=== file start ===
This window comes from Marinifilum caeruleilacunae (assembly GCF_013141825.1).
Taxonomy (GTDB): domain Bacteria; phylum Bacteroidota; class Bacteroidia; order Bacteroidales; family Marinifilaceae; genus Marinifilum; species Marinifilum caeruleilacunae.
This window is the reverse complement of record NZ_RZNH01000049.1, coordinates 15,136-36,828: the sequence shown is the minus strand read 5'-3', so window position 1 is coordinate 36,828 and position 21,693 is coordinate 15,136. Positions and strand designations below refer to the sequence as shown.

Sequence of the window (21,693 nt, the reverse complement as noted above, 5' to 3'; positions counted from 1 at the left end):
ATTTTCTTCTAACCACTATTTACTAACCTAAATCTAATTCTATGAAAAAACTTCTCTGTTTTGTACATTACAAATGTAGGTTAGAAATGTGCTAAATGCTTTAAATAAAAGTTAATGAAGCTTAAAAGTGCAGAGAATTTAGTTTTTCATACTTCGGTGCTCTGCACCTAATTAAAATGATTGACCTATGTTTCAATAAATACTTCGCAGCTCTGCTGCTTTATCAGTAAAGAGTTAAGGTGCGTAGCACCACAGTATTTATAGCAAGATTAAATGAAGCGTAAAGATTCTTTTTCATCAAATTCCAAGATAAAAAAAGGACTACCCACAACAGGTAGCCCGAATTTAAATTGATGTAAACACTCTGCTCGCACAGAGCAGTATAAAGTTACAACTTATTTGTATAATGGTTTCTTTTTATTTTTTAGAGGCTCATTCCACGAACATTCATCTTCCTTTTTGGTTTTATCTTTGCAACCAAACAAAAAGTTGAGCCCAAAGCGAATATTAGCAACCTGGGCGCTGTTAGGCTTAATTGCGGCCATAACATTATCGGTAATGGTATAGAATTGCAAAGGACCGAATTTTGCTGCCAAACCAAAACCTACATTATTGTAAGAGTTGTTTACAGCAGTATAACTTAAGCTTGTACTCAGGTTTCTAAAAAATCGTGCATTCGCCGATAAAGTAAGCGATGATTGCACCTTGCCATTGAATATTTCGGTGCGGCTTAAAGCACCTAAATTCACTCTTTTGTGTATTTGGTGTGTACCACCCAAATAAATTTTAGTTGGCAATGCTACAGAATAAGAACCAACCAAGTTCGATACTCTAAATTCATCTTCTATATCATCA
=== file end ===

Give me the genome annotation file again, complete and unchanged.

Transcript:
This window comes from Marinifilum caeruleilacunae (assembly GCF_013141825.1).
Taxonomy (GTDB): domain Bacteria; phylum Bacteroidota; class Bacteroidia; order Bacteroidales; family Marinifilaceae; genus Marinifilum; species Marinifilum caeruleilacunae.
This window is the reverse complement of record NZ_RZNH01000049.1, coordinates 15,136-36,828: the sequence shown is the minus strand read 5'-3', so window position 1 is coordinate 36,828 and position 21,693 is coordinate 15,136. Positions and strand designations below refer to the sequence as shown.

Sequence of the window (21,693 nt, the reverse complement as noted above, 5' to 3'; positions counted from 1 at the left end):
ATTTTCTTCTAACCACTATTTACTAACCTAAATCTAATTCTATGAAAAAACTTCTCTGTTTTGTACATTACAAATGTAGGTTAGAAATGTGCTAAATGCTTTAAATAAAAGTTAATGAAGCTTAAAAGTGCAGAGAATTTAGTTTTTCATACTTCGGTGCTCTGCACCTAATTAAAATGATTGACCTATGTTTCAATAAATACTTCGCAGCTCTGCTGCTTTATCAGTAAAGAGTTAAGGTGCGTAGCACCACAGTATTTATAGCAAGATTAAATGAAGCGTAAAGATTCTTTTTCATCAAATTCCAAGATAAAAAAAGGACTACCCACAACAGGTAGCCCGAATTTAAATTGATGTAAACACTCTGCTCGCACAGAGCAGTATAAAGTTACAACTTATTTGTATAATGGTTTCTTTTTATTTTTTAGAGGCTCATTCCACGAACATTCATCTTCCTTTTTGGTTTTATCTTTGCAACCAAACAAAAAGTTGAGCCCAAAGCGAATATTAGCAACCTGGGCGCTGTTAGGCTTAATTGCGGCCATAACATTATCGGTAATGGTATAGAATTGCAAAGGACCGAATTTTGCTGCCAAACCAAAACCTACATTATTGTAAGAGTTGTTTACAGCAGTATAACTTAAGCTTGTACTCAGGTTTCTAAAAAATCGTGCATTCGCCGATAAAGTAAGCGATGATTGCACCTTGCCATTGAATATTTCGGTGCGGCTTAAAGCACCTAAATTCACTCTTTTGTGTATTTGGTGTGTACCACCCAAATAAATTTTAGTTGGCAATGCTACAGAATAAGAACCAACCAAGTTCGATACTCTAAATTCATCTTCTATATCATCA